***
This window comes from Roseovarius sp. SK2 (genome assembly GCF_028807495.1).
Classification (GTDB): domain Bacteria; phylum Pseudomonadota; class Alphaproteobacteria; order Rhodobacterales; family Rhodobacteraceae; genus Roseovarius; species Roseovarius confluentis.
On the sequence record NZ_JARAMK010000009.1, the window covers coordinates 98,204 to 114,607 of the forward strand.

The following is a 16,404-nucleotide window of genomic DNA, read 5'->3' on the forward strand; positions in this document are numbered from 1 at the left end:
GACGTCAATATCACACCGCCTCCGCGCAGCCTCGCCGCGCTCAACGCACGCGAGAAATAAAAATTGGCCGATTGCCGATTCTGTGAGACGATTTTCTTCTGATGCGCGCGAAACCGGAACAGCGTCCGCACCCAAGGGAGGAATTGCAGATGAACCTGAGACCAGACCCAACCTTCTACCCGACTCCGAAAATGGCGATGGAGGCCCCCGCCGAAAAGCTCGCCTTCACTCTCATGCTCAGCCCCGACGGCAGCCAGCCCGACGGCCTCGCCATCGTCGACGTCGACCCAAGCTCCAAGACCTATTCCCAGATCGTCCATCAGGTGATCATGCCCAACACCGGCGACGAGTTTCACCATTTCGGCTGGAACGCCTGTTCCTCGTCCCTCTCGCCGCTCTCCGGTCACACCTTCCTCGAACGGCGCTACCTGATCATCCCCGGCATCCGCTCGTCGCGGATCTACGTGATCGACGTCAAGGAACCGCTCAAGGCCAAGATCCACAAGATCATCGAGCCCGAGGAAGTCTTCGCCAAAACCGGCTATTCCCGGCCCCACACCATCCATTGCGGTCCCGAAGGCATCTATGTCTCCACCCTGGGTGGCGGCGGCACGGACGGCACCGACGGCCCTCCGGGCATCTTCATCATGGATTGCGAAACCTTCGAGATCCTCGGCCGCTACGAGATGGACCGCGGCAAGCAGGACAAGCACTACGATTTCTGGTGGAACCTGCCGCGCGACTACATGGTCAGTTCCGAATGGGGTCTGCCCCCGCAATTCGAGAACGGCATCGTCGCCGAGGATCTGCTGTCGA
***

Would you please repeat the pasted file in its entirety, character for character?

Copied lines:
This window comes from Roseovarius sp. SK2 (genome assembly GCF_028807495.1).
Classification (GTDB): domain Bacteria; phylum Pseudomonadota; class Alphaproteobacteria; order Rhodobacterales; family Rhodobacteraceae; genus Roseovarius; species Roseovarius confluentis.
On the sequence record NZ_JARAMK010000009.1, the window covers coordinates 98,204 to 114,607 of the forward strand.

The following is a 16,404-nucleotide window of genomic DNA, read 5'->3' on the forward strand; positions in this document are numbered from 1 at the left end:
GACGTCAATATCACACCGCCTCCGCGCAGCCTCGCCGCGCTCAACGCACGCGAGAAATAAAAATTGGCCGATTGCCGATTCTGTGAGACGATTTTCTTCTGATGCGCGCGAAACCGGAACAGCGTCCGCACCCAAGGGAGGAATTGCAGATGAACCTGAGACCAGACCCAACCTTCTACCCGACTCCGAAAATGGCGATGGAGGCCCCCGCCGAAAAGCTCGCCTTCACTCTCATGCTCAGCCCCGACGGCAGCCAGCCCGACGGCCTCGCCATCGTCGACGTCGACCCAAGCTCCAAGACCTATTCCCAGATCGTCCATCAGGTGATCATGCCCAACACCGGCGACGAGTTTCACCATTTCGGCTGGAACGCCTGTTCCTCGTCCCTCTCGCCGCTCTCCGGTCACACCTTCCTCGAACGGCGCTACCTGATCATCCCCGGCATCCGCTCGTCGCGGATCTACGTGATCGACGTCAAGGAACCGCTCAAGGCCAAGATCCACAAGATCATCGAGCCCGAGGAAGTCTTCGCCAAAACCGGCTATTCCCGGCCCCACACCATCCATTGCGGTCCCGAAGGCATCTATGTCTCCACCCTGGGTGGCGGCGGCACGGACGGCACCGACGGCCCTCCGGGCATCTTCATCATGGATTGCGAAACCTTCGAGATCCTCGGCCGCTACGAGATGGACCGCGGCAAGCAGGACAAGCACTACGATTTCTGGTGGAACCTGCCGCGCGACTACATGGTCAGTTCCGAATGGGGTCTGCCCCCGCAATTCGAGAACGGCATCGTCGCCGAGGATCTGCTGTCGA